Russia, an already surveillance-prone country, has proposed new anti-terrorism legislation that would mandate Internet service providers (ISPs) store customer metadata for up to three years AND store the actual contents of customer communications for up to six months. This data would then be available to state officials for use in fighting terrorism.
Current laws prescribe that telecommunications firms store the metadata only, and for a period of six months. So this is a huge increase in both duration and type of content being stored. The law also prescribes long prison terms for Internet users who are accused of “inciting terrorism” online.
In addition to this highly-invasive proposal, Russia’s Senator Yelena Mizulina is also proposing rules that would force communication providers like WhatsApp and Telegram to build in a way for authorities to decrypt encrypted messages sent across the platforms – or an encryption backdoor. The rationale for this is that encryption allows people to communicate for crime:
‘”Teens are brainwashed in closed groups on the internet to murder police officers, a practice protected by encryption. Mizulina then went further.” and “”Maybe we should revisit the idea of pre-filtering [messages],” she said. “We cannot look silently on this.”‘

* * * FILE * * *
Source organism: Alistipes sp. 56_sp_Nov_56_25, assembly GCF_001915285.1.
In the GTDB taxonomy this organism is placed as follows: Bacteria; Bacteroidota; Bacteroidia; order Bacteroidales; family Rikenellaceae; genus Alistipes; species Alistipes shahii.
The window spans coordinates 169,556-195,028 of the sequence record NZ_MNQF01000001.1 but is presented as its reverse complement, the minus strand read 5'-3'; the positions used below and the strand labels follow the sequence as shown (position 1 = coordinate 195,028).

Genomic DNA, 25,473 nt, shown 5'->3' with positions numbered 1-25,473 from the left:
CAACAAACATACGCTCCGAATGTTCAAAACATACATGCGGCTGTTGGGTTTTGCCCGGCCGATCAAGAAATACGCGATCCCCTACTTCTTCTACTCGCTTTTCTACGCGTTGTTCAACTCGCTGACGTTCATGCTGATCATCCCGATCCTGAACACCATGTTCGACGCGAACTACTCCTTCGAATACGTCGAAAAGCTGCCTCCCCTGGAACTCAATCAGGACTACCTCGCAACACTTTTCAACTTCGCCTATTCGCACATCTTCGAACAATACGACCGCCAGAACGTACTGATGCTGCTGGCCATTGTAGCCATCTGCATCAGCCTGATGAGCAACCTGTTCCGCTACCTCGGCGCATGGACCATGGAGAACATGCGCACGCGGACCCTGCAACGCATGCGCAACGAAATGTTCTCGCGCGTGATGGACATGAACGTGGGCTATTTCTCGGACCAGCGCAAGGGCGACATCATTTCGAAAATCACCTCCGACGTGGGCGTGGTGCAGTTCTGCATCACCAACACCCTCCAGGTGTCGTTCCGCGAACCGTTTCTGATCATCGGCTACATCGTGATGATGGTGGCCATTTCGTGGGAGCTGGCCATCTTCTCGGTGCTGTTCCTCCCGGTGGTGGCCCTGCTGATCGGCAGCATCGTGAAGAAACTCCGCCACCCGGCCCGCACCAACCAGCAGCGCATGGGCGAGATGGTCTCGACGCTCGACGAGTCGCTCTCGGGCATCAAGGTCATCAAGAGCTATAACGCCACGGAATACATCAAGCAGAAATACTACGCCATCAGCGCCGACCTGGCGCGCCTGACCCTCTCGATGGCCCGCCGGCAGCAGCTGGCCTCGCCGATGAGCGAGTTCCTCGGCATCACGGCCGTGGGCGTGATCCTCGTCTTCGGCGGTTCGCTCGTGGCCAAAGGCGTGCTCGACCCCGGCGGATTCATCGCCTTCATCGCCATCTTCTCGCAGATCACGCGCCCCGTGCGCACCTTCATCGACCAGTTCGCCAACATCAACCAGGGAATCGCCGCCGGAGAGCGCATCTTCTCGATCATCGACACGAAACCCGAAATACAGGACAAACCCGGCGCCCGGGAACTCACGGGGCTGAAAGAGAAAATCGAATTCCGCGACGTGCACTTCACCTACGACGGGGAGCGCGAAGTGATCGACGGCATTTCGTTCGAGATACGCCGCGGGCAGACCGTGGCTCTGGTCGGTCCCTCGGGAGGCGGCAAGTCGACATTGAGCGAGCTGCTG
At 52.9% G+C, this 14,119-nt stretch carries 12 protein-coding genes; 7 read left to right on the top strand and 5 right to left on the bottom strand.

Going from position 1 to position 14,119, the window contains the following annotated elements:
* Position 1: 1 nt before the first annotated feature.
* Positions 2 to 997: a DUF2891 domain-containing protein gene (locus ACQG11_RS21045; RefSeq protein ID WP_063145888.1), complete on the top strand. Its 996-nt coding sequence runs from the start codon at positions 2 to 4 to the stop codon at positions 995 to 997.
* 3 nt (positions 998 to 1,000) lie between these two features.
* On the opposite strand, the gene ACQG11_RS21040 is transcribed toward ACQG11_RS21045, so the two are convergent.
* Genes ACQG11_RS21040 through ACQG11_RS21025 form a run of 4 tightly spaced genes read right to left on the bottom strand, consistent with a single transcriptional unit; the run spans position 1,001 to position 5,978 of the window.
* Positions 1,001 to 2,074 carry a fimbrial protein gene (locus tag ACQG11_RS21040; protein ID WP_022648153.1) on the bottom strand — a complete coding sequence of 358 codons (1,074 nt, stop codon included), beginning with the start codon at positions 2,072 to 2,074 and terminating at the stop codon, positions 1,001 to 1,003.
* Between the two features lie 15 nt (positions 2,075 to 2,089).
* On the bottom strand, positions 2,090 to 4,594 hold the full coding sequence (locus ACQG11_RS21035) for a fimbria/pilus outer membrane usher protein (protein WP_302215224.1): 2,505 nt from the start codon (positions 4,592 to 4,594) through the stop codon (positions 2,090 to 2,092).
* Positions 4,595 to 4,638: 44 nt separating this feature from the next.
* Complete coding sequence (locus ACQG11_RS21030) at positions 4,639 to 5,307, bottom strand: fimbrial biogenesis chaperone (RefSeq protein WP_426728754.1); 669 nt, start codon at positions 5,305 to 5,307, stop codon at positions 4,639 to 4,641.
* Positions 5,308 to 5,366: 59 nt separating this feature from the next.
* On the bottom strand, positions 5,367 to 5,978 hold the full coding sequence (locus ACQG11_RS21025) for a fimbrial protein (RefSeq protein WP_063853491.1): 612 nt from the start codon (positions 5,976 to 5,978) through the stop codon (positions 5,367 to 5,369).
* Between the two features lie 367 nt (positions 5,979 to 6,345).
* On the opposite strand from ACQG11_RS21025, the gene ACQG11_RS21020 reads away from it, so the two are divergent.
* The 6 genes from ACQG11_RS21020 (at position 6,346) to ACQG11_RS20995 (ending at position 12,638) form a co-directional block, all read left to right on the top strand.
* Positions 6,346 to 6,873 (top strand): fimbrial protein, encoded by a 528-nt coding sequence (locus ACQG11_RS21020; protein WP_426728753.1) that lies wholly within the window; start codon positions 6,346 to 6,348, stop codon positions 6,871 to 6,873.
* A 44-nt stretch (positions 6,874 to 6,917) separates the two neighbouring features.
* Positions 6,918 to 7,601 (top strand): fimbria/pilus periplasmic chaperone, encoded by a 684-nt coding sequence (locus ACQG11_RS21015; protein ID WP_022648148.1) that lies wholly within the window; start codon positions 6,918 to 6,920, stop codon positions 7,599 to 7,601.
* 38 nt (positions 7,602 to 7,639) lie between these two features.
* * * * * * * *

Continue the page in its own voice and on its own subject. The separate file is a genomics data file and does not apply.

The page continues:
If voted upon, the law would go into effect in July 2018.
Unfortunately, this is far from the first time Russia has pushed forward invasive surveillance measures. In late 2015, they enacted a similar, scary data retention law. Many activists and Internet companies are speaking out against this proposed law, as it threatens free speech and free expression. Opponents also state that the rules allow for surveillance and ban the strong encryption that is so important for people to have access to. Edward Snowden joined the conversation, and spoke out against this law. He referred to the proposed rules as “big brother” legislation and an “unjustifiable violation of rights” that will harm “every Russian.”
At Golden Frog, we believe in strong security and strong encryption. We believe everyone has the right to privacy, and should not be surveilled by the government.